Commissioner Smith, What Part of the First Amendment Don’t You Understand?

February 24, 2019 Off By Jay Hubbard

You might remember an article I wrote about the email Commissioner Smith sent to attorney Bob Wilhoit back on January 29, 2019, alleging collusion and conflicts of interest between myself and Mr. Turner; who the Town of Ramseur hired last year to redesign, host, and maintain the town’s website. Part of that email is reprinted below:

“As of today, I am launching a “NO SMEAR” campaign, I will be actively seeking cyber bullies that have been targeting The Town of Ramseur, The Town of Ramseur’s Council and the Citizens of Ramseur (where deemable by the citizens) and hold them accountable for their actions to the full extent of the law. I seek to remove these websites and pages at all costs.

“I don’t care what it takes, I will help aid in this fight. I hold over 300 pages of documented content published by Ramseur watchdog and its Facebook page, as well as screenshots of the website Ramseurwatchdog.com where James Thurman Hubbard III aka Jay Hubbard, takes responsibility for his role as admin to this website and as the owner of said site.”

For the record, my legal name is Thurman James Hubbard, III, a fact that could have easily been discovered had Mr. Smith bothered to do a little research.

What Commissioner Smith fails to understand is that in the United States of America, we have this thing called the Constitution, and in it there’s a bit called the Bill of Rights. The first statement in the Bill of Rights – something called the First Amendment; first because the founders thought it was important – states that every American citizen has the right to free speech, and the right to publish their thoughts and opinions about our government and the people we elect without fear of censorship for simply speaking the truth.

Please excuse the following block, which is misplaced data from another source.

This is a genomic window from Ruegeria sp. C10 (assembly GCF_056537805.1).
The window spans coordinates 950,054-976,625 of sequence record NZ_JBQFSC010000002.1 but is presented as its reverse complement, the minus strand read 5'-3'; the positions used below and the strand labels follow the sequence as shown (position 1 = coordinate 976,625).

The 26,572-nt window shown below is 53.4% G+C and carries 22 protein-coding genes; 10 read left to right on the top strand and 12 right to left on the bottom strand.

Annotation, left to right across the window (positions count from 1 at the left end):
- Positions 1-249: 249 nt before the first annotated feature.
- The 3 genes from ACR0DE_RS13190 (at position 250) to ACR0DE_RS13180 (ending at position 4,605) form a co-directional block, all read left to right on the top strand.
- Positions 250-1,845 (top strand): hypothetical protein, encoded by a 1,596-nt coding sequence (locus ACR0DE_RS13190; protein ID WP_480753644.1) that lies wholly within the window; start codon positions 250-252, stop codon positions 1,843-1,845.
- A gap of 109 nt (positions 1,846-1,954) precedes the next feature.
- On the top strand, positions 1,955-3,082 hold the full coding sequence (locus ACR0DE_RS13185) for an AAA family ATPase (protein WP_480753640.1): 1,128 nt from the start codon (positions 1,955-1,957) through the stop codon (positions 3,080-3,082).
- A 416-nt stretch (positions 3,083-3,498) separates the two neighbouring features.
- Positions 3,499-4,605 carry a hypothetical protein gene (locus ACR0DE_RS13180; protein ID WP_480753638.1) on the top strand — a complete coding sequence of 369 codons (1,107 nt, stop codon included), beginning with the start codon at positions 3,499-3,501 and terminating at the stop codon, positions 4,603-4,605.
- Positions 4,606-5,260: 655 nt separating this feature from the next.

There are limits to free speech, but generally they apply to things like calling for violent revolution, inciting riots, or blatantly lying about people. As publisher of this website, I have done none of those things, and I take great pains to make certain that what I write here is true and can be proven by evidence such as primary source documents.

On Tuesday, February 19, 2019, Mr. Smith sent another email to Mr. Wilhoit, expressing his desire to know where the process of sending cease and desist letters to yours truly currently stands. I reproduce the message in full below:

From: Town of Ramseur [mailto:adamsmith.tor@gmail.com]
Sent: Tuesday, February 19, 2019 11:02 AM
To: Bob Wilhoit <rwilhoit@asheboro.com>; Bobbie Hatley <b.hatley@townoframseur.org>
Subject: Cease & Desist

Where are we on Cease and Desist letter for trademark infringement?

Keep in mind our Trademark is a basic “word” mark, the word being Ramseur. Trademarked as a body/politics. The logo is just an added addition as are the words “where friends and family meet”. Anyone infringing on the Town of Ramseur’s Trademark are subject to legal ramifications. We voted on this at the last board meeting.

Ramseurwatchdog.com falls directly within the trademark infringement category. The content posted on the site is body / political content, marking it content directly towards The Town of Ramseur, further evidence that this website is infringing on the Town of Ramseur’s Trademark indefinitely.

I will give you the admin contact name, address and phone number for Ramseurwatchdog.com, upon request.